Purcell: The Fairy Queen 1692 / Sampson, Daniels, McCreesh, Gabrieli Consort

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Purcell’s The Fairy Queen is based on Shakespeare’s A Midsummer Night’s Dream, a play not frequently performed in the late 17th century, nor very well regarded (“the most insipid ridiculous play that ever I saw in my life” - Samuel Pepys’ diary, 1662). Despite this, the play would go on to work well within an opera, as the characters of Pyramus and Thisbe could conjure up singing and dancing accomplices. Purcell’s masterful composition, Gabrieli’s first-class performance, and McCreesh’s superb interpretation demonstrate why their recordings are seen as some of the best in classical music today.

Gabrieli are world-renowned interpreters of great vocal and instrumental repertoire, from the Renaissance to the present day. Founded by Paul McCreesh in 1982, Gabrieli have both outgrown and remained true to their original identity: whilst the ensemble’s repertoire has expanded beyond any expectation, McCreesh’s ever-questioning spirit, expressive musicianship and a healthy degree of iconoclasm remain constant and are reflected in the ensemble’s dynamic performances. Gabrieli’s repertoire includes major works of the oratorio tradition, virtuosic a cappella programmes and mold-breaking reconstructions of music for historical events. Above all, Gabrieli aims to create thought-provoking performances which stand out from the crowd.


How to pick highlights when everything is a highlight? The First Music introduces us to the string band’s crisp, punchy execution, incising phrasing and tight ensemble. The natural trumpets, especially built for this recording, blaze out triumphantly in the Second Music’s Overture. Further on, they share the limelight with chorus and timpani in the gloriously Handelian “Hail Great Parent of us All”.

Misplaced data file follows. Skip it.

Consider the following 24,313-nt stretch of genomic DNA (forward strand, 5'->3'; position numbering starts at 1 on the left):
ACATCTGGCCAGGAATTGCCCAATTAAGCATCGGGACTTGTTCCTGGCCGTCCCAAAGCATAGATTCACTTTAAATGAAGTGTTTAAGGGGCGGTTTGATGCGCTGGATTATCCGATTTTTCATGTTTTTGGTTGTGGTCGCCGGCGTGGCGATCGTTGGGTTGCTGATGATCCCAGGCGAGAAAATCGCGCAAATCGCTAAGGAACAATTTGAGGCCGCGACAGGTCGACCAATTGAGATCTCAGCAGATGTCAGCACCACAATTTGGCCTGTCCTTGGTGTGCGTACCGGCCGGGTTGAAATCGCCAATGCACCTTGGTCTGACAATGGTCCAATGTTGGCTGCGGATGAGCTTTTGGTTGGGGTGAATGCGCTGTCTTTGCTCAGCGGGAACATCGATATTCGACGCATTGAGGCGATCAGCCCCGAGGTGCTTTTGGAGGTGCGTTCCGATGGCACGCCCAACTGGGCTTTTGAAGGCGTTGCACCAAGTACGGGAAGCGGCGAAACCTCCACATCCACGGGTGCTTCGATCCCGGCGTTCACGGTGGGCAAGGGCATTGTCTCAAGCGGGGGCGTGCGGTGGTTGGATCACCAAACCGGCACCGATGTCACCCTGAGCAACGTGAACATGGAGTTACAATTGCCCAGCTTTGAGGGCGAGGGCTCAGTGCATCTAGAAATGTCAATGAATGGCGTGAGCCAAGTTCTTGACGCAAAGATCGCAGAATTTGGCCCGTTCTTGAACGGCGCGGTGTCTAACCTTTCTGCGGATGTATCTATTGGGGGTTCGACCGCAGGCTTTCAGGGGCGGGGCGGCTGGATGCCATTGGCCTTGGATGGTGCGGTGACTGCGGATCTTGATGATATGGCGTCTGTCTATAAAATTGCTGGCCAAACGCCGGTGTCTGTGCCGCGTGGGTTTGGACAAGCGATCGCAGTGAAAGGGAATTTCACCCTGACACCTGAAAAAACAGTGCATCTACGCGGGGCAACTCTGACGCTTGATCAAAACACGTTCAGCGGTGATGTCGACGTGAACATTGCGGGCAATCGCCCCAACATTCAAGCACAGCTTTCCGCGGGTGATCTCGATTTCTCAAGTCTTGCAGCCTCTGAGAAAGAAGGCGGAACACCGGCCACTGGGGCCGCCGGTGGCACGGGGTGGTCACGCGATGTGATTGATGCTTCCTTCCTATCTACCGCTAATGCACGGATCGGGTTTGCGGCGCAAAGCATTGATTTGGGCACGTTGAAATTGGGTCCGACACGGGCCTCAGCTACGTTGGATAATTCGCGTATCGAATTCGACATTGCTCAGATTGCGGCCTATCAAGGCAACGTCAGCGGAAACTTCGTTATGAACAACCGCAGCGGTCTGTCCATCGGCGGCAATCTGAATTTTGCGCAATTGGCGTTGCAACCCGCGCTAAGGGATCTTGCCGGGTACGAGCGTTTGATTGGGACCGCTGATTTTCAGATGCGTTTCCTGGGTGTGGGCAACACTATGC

By contrast, there are the exquisite recorders and theorbo in the delicate, charming “Symphony in Imitation of Birds”, and the mournful nymph accompanied by a consoling oboe in the air “Oh Let Me Ever, Ever Weep”. Only slightly less melancholy is the gorgeous “If Love’s a Sweet Passion” for nymph, chorus and fawn; the string playing here is as entrancing as the singing. Then there are those brilliant comic moments, like the drunk blindfolded poet tormented by fairies. Or Coridon and Mopsa lustily singing “Now the Maids and the Men are making of Hay” to the frenzied strumming of guitar.


There’s an air of generosity and joy about this recording, as well as a communicative, engaging sense of theatrical narrative that works on its own terms. Reference is made in the thorough and splendid booklet notes which is the work of several hands – and is once again festooned with black and white photographs of a ‘cow and leaf’ nature – regarding the placement of the Chaconne to end the work but that won’t come as a surprise for those who have John Eliot Gardiner’s recording.

This is an elegant, refined and strongly realized performance. Earthier alternatives exist...but if you follow McCreesh and his forces you will lack for little in polish and affect, in the truest sense.

--MusicWeb International

Product Description:

  • Release Date: April 10, 2020

  • Catalog Number: SIGCD615

  • UPC: 635212061527

  • Label: Signum Classics

  • Number of Discs: 2

  • Period: Baroque

  • Composer: Henry Purcell

  • Conductor: Paul McCreesh

  • Orchestra/Ensemble: Gabrieli Consort

  • Performer: Charles Daniels, Rowan Pierce, Anna Dennis, Ashley Riches, Jeremy Budd, Carolyn Sampson, James Way, Roderick Williams, Mhairi Lawson


  1. The Fairy Queen 1692

    Composer: Henry Purcell

    Ensemble: Gabrieli Consort, Gabrieli Players

    Performer: Anna Dennis (Soprano), Mhairi Lawson (Soprano), Rowan Pierce (Soprano), Carolyn Sampson (Soprano), Jeremy Budd (High Tenor), Charles Daniels (High Tenor, Tenor), James Way (High Tenor, Tenor), Roderick Williams (Baritone), Ashley Riches (Bass-Baritone)

    Conductor: Paul McCreesh